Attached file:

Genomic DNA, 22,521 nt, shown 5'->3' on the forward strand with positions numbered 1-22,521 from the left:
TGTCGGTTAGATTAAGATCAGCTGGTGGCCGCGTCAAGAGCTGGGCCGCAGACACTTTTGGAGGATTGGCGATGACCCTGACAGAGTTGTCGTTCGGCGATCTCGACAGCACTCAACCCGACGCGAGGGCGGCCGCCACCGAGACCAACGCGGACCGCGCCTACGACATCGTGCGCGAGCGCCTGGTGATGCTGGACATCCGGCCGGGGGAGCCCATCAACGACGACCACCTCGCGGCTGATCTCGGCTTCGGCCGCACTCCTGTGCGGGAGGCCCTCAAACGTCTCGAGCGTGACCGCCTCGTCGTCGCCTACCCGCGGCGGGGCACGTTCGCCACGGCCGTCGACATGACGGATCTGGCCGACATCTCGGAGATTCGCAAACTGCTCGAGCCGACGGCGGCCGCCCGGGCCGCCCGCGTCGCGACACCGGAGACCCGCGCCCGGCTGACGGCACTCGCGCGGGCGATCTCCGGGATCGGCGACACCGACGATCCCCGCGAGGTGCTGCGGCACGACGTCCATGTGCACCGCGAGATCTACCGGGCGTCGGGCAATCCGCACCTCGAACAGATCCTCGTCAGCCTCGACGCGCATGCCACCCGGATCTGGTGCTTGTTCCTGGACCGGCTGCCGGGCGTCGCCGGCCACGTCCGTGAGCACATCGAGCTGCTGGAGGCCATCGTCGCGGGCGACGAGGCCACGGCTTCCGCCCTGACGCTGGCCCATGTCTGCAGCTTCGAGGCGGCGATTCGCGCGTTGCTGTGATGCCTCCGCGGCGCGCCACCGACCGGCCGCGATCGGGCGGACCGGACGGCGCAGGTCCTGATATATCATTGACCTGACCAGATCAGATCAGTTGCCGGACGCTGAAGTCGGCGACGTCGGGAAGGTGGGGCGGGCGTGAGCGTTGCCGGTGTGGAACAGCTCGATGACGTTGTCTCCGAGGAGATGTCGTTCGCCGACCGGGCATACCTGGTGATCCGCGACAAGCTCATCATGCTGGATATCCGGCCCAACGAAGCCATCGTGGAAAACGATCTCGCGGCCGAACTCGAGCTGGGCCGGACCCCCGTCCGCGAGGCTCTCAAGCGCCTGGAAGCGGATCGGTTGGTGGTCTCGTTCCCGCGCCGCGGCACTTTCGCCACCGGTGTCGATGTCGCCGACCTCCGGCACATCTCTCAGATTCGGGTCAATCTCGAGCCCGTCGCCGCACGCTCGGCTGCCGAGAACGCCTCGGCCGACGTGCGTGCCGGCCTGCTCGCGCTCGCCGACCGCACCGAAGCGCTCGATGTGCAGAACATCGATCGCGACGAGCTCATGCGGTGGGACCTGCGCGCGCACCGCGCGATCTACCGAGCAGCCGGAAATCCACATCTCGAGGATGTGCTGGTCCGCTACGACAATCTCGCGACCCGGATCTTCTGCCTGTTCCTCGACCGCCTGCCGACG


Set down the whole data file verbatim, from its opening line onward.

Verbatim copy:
Genomic DNA, 22,521 nt, shown 5'->3' on the forward strand with positions numbered 1-22,521 from the left:
TGTCGGTTAGATTAAGATCAGCTGGTGGCCGCGTCAAGAGCTGGGCCGCAGACACTTTTGGAGGATTGGCGATGACCCTGACAGAGTTGTCGTTCGGCGATCTCGACAGCACTCAACCCGACGCGAGGGCGGCCGCCACCGAGACCAACGCGGACCGCGCCTACGACATCGTGCGCGAGCGCCTGGTGATGCTGGACATCCGGCCGGGGGAGCCCATCAACGACGACCACCTCGCGGCTGATCTCGGCTTCGGCCGCACTCCTGTGCGGGAGGCCCTCAAACGTCTCGAGCGTGACCGCCTCGTCGTCGCCTACCCGCGGCGGGGCACGTTCGCCACGGCCGTCGACATGACGGATCTGGCCGACATCTCGGAGATTCGCAAACTGCTCGAGCCGACGGCGGCCGCCCGGGCCGCCCGCGTCGCGACACCGGAGACCCGCGCCCGGCTGACGGCACTCGCGCGGGCGATCTCCGGGATCGGCGACACCGACGATCCCCGCGAGGTGCTGCGGCACGACGTCCATGTGCACCGCGAGATCTACCGGGCGTCGGGCAATCCGCACCTCGAACAGATCCTCGTCAGCCTCGACGCGCATGCCACCCGGATCTGGTGCTTGTTCCTGGACCGGCTGCCGGGCGTCGCCGGCCACGTCCGTGAGCACATCGAGCTGCTGGAGGCCATCGTCGCGGGCGACGAGGCCACGGCTTCCGCCCTGACGCTGGCCCATGTCTGCAGCTTCGAGGCGGCGATTCGCGCGTTGCTGTGATGCCTCCGCGGCGCGCCACCGACCGGCCGCGATCGGGCGGACCGGACGGCGCAGGTCCTGATATATCATTGACCTGACCAGATCAGATCAGTTGCCGGACGCTGAAGTCGGCGACGTCGGGAAGGTGGGGCGGGCGTGAGCGTTGCCGGTGTGGAACAGCTCGATGACGTTGTCTCCGAGGAGATGTCGTTCGCCGACCGGGCATACCTGGTGATCCGCGACAAGCTCATCATGCTGGATATCCGGCCCAACGAAGCCATCGTGGAAAACGATCTCGCGGCCGAACTCGAGCTGGGCCGGACCCCCGTCCGCGAGGCTCTCAAGCGCCTGGAAGCGGATCGGTTGGTGGTCTCGTTCCCGCGCCGCGGCACTTTCGCCACCGGTGTCGATGTCGCCGACCTCCGGCACATCTCTCAGATTCGGGTCAATCTCGAGCCCGTCGCCGCACGCTCGGCTGCCGAGAACGCCTCGGCCGACGTGCGTGCCGGCCTGCTCGCGCTCGCCGACCGCACCGAAGCGCTCGATGTGCAGAACATCGATCGCGACGAGCTCATGCGGTGGGACCTGCGCGCGCACCGCGCGATCTACCGAGCAGCCGGAAATCCACATCTCGAGGATGTGCTGGTCCGCTACGACAATCTCGCGACCCGGATCTTCTGCCTGTTCCTCGACCGCCTGCCGACG